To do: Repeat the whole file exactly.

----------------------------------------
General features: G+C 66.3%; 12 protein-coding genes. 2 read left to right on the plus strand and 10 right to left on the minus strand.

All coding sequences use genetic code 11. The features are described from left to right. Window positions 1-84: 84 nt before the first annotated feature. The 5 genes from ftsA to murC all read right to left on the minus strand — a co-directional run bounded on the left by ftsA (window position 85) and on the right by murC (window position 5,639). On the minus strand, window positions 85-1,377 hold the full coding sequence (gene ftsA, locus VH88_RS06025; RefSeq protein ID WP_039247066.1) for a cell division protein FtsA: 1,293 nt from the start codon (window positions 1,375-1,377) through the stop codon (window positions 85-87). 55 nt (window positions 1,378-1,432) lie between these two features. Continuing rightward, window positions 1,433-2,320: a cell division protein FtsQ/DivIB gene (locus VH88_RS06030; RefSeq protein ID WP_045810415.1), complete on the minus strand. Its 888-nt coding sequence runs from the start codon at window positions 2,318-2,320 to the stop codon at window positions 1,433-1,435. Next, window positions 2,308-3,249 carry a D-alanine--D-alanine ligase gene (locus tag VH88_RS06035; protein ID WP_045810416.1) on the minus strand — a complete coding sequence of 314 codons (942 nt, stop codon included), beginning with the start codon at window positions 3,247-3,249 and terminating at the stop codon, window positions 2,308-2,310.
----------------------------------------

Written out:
General features: G+C 66.3%; 12 protein-coding genes. 2 read left to right on the plus strand and 10 right to left on the minus strand.

All coding sequences use genetic code 11. The features are described from left to right. Window positions 1-84: 84 nt before the first annotated feature. The 5 genes from ftsA to murC all read right to left on the minus strand — a co-directional run bounded on the left by ftsA (window position 85) and on the right by murC (window position 5,639). On the minus strand, window positions 85-1,377 hold the full coding sequence (gene ftsA, locus VH88_RS06025; RefSeq protein ID WP_039247066.1) for a cell division protein FtsA: 1,293 nt from the start codon (window positions 1,375-1,377) through the stop codon (window positions 85-87). 55 nt (window positions 1,378-1,432) lie between these two features. Continuing rightward, window positions 1,433-2,320: a cell division protein FtsQ/DivIB gene (locus VH88_RS06030; RefSeq protein ID WP_045810415.1), complete on the minus strand. Its 888-nt coding sequence runs from the start codon at window positions 2,318-2,320 to the stop codon at window positions 1,433-1,435. Next, window positions 2,308-3,249 carry a D-alanine--D-alanine ligase gene (locus tag VH88_RS06035; protein ID WP_045810416.1) on the minus strand — a complete coding sequence of 314 codons (942 nt, stop codon included), beginning with the start codon at window positions 3,247-3,249 and terminating at the stop codon, window positions 2,308-2,310.